North Weald Redoubt, Essex
In the late Victorian period (1889-1903) mobilisation centres were constructed around the London area in order to provide ready ammunition in order to defend the city. These centres were not designed as forts themselves, although they could have been armed if the need arose. Being a mobilisation centre, if the need for armament did become apparent, the North Weald Redoubt would have been armed with whatever guns were seen as appropriate at the time.
North Weald Redoubt is one of these mobilisation centres and its structure clearly shows its purpose as an ammo store. Viewed from above, the redoubt forms a rough D shape. The arc at the rear of the redoubt is comprised of magazines. The second building consists of a caponier giving covering fire into the ditch and further casemates known as the gorge casemates that could have been used to either barrack troops or as further storage space for shells. Under normal conditions, this would have been utilised for the storage of other equipment.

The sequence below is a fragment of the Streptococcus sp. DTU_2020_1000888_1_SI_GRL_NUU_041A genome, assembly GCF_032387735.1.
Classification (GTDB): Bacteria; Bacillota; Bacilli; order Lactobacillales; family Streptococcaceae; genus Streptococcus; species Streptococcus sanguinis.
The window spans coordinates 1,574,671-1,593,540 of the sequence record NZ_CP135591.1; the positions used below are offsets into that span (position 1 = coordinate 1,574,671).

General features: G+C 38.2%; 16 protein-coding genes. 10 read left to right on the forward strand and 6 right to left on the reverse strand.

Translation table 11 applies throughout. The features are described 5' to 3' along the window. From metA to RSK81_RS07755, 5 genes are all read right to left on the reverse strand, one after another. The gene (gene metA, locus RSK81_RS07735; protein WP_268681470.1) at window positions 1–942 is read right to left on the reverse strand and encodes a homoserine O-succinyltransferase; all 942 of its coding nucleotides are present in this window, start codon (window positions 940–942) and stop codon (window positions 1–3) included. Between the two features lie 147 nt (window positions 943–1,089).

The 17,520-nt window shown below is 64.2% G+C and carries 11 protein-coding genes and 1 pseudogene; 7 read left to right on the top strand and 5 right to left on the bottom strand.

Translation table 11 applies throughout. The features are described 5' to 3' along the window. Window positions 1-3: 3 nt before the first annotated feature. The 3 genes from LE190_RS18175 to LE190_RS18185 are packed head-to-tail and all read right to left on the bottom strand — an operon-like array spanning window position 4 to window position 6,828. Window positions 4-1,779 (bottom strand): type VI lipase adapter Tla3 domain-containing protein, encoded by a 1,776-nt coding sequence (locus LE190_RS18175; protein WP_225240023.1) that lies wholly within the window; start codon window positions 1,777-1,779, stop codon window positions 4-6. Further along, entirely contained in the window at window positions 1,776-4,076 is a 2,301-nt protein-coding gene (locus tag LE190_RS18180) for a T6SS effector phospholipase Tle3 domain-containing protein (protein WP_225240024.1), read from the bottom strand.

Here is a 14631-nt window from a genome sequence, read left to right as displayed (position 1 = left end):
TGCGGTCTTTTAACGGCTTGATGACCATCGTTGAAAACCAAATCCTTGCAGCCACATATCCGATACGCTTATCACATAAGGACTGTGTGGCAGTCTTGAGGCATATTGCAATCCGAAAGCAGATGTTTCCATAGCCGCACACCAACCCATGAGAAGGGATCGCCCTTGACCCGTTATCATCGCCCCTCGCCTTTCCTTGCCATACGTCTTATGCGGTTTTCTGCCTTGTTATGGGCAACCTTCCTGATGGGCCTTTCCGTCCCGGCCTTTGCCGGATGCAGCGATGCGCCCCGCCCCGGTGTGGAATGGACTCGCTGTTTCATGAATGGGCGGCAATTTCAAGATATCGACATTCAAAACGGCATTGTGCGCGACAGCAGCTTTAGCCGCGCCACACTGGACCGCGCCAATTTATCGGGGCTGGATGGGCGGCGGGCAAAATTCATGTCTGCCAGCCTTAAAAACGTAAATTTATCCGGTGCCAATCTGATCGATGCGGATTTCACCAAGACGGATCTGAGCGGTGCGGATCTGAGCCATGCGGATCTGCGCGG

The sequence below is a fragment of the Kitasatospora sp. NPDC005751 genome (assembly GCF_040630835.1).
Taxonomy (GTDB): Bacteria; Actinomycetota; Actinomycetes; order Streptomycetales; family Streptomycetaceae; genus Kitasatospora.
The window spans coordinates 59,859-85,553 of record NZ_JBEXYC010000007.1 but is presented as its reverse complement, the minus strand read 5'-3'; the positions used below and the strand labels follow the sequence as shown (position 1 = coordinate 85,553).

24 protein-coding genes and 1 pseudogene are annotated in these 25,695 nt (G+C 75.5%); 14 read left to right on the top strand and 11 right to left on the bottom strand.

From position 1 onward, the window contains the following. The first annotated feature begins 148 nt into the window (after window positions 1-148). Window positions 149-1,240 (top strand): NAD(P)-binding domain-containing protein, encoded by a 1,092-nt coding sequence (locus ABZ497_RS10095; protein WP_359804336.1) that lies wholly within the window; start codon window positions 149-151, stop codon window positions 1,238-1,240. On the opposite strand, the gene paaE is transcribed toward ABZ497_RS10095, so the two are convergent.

Within the magazine arc, each room is clearly defined as either a cartridge or shell store and has excellent lighting provided by multiple lamp recesses in each store. As in other similar magazines, the cartridge stores were accessed via a shift lobby.
The redoubt underwent many changes during its use, and during the Second World War, it was fitted with two Allen Williams turrets. These would have been used to protect the nearby Ongar radio station.
Location: North Weald, Essex
Condition: Very Poor
Date Of Visit: 15/10/06